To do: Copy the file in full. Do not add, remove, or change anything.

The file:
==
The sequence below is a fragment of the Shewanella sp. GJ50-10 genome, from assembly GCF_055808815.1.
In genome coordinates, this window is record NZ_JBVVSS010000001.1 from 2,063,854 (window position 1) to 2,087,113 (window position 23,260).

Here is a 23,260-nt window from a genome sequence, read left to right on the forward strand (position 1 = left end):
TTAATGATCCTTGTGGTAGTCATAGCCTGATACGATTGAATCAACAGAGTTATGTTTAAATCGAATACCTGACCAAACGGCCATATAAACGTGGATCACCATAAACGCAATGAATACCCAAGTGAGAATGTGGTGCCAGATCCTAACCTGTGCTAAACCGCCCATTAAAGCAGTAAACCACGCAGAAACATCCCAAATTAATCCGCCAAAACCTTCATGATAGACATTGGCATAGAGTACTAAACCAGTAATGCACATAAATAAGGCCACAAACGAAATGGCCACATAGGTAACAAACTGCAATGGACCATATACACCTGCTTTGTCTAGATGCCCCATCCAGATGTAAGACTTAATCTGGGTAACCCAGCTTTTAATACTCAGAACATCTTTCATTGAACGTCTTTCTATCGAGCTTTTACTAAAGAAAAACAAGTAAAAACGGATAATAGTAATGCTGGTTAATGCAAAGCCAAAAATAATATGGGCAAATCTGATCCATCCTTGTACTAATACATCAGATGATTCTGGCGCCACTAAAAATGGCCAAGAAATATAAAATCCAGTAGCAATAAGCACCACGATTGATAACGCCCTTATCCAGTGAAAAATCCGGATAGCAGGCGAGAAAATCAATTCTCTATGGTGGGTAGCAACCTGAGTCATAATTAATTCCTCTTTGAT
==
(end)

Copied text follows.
The sequence below is a fragment of the Shewanella sp. GJ50-10 genome, from assembly GCF_055808815.1.
In genome coordinates, this window is record NZ_JBVVSS010000001.1 from 2,063,854 (window position 1) to 2,087,113 (window position 23,260).

Here is a 23,260-nt window from a genome sequence, read left to right on the forward strand (position 1 = left end):
TTAATGATCCTTGTGGTAGTCATAGCCTGATACGATTGAATCAACAGAGTTATGTTTAAATCGAATACCTGACCAAACGGCCATATAAACGTGGATCACCATAAACGCAATGAATACCCAAGTGAGAATGTGGTGCCAGATCCTAACCTGTGCTAAACCGCCCATTAAAGCAGTAAACCACGCAGAAACATCCCAAATTAATCCGCCAAAACCTTCATGATAGACATTGGCATAGAGTACTAAACCAGTAATGCACATAAATAAGGCCACAAACGAAATGGCCACATAGGTAACAAACTGCAATGGACCATATACACCTGCTTTGTCTAGATGCCCCATCCAGATGTAAGACTTAATCTGGGTAACCCAGCTTTTAATACTCAGAACATCTTTCATTGAACGTCTTTCTATCGAGCTTTTACTAAAGAAAAACAAGTAAAAACGGATAATAGTAATGCTGGTTAATGCAAAGCCAAAAATAATATGGGCAAATCTGATCCATCCTTGTACTAATACATCAGATGATTCTGGCGCCACTAAAAATGGCCAAGAAATATAAAATCCAGTAGCAATAAGCACCACGATTGATAACGCCCTTATCCAGTGAAAAATCCGGATAGCAGGCGAGAAAATCAATTCTCTATGGTGGGTAGCAACCTGAGTCATAATTAATTCCTCTTTGAT